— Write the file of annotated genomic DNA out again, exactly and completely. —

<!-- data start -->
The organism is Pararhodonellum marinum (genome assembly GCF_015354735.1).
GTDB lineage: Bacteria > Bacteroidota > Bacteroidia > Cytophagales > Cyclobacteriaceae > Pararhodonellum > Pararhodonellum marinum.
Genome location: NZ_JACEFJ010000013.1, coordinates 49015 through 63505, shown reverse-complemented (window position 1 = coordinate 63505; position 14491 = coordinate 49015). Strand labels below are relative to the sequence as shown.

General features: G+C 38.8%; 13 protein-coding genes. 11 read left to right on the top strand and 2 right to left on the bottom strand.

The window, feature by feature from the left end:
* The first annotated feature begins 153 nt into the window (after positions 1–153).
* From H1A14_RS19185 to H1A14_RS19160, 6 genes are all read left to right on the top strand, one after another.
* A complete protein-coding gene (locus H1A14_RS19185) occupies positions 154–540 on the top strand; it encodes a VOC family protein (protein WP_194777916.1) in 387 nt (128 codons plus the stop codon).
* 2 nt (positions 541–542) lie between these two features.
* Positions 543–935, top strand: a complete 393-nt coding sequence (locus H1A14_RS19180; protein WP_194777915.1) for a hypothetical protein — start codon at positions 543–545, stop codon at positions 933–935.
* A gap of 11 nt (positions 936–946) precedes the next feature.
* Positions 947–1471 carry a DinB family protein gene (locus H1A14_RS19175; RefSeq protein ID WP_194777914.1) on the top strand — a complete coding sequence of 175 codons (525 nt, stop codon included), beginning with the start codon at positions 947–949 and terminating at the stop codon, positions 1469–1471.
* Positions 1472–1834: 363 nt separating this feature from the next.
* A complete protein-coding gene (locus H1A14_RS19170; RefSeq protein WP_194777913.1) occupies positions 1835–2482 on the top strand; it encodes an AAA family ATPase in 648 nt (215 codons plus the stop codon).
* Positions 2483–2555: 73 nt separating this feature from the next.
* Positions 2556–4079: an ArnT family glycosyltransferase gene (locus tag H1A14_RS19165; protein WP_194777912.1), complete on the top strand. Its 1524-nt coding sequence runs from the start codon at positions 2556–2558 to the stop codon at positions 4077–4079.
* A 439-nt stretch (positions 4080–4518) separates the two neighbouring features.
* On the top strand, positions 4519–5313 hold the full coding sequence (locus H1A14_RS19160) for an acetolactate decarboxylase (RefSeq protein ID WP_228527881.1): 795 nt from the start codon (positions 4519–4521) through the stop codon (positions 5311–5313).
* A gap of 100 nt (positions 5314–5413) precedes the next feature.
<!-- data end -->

The organism is Pararhodonellum marinum (genome assembly GCF_015354735.1).
GTDB lineage: Bacteria > Bacteroidota > Bacteroidia > Cytophagales > Cyclobacteriaceae > Pararhodonellum > Pararhodonellum marinum.
Genome location: NZ_JACEFJ010000013.1, coordinates 49015 through 63505, shown reverse-complemented (window position 1 = coordinate 63505; position 14491 = coordinate 49015). Strand labels below are relative to the sequence as shown.

General features: G+C 38.8%; 13 protein-coding genes. 11 read left to right on the top strand and 2 right to left on the bottom strand.

The window, feature by feature from the left end:
* The first annotated feature begins 153 nt into the window (after positions 1–153).
* From H1A14_RS19185 to H1A14_RS19160, 6 genes are all read left to right on the top strand, one after another.
* A complete protein-coding gene (locus H1A14_RS19185) occupies positions 154–540 on the top strand; it encodes a VOC family protein (protein WP_194777916.1) in 387 nt (128 codons plus the stop codon).
* 2 nt (positions 541–542) lie between these two features.
* Positions 543–935, top strand: a complete 393-nt coding sequence (locus H1A14_RS19180; protein WP_194777915.1) for a hypothetical protein — start codon at positions 543–545, stop codon at positions 933–935.
* A gap of 11 nt (positions 936–946) precedes the next feature.
* Positions 947–1471 carry a DinB family protein gene (locus H1A14_RS19175; RefSeq protein ID WP_194777914.1) on the top strand — a complete coding sequence of 175 codons (525 nt, stop codon included), beginning with the start codon at positions 947–949 and terminating at the stop codon, positions 1469–1471.
* Positions 1472–1834: 363 nt separating this feature from the next.
* A complete protein-coding gene (locus H1A14_RS19170; RefSeq protein WP_194777913.1) occupies positions 1835–2482 on the top strand; it encodes an AAA family ATPase in 648 nt (215 codons plus the stop codon).
* Positions 2483–2555: 73 nt separating this feature from the next.
* Positions 2556–4079: an ArnT family glycosyltransferase gene (locus tag H1A14_RS19165; protein WP_194777912.1), complete on the top strand. Its 1524-nt coding sequence runs from the start codon at positions 2556–2558 to the stop codon at positions 4077–4079.
* A 439-nt stretch (positions 4080–4518) separates the two neighbouring features.
* On the top strand, positions 4519–5313 hold the full coding sequence (locus H1A14_RS19160) for an acetolactate decarboxylase (RefSeq protein ID WP_228527881.1): 795 nt from the start codon (positions 4519–4521) through the stop codon (positions 5311–5313).
* A gap of 100 nt (positions 5314–5413) precedes the next feature.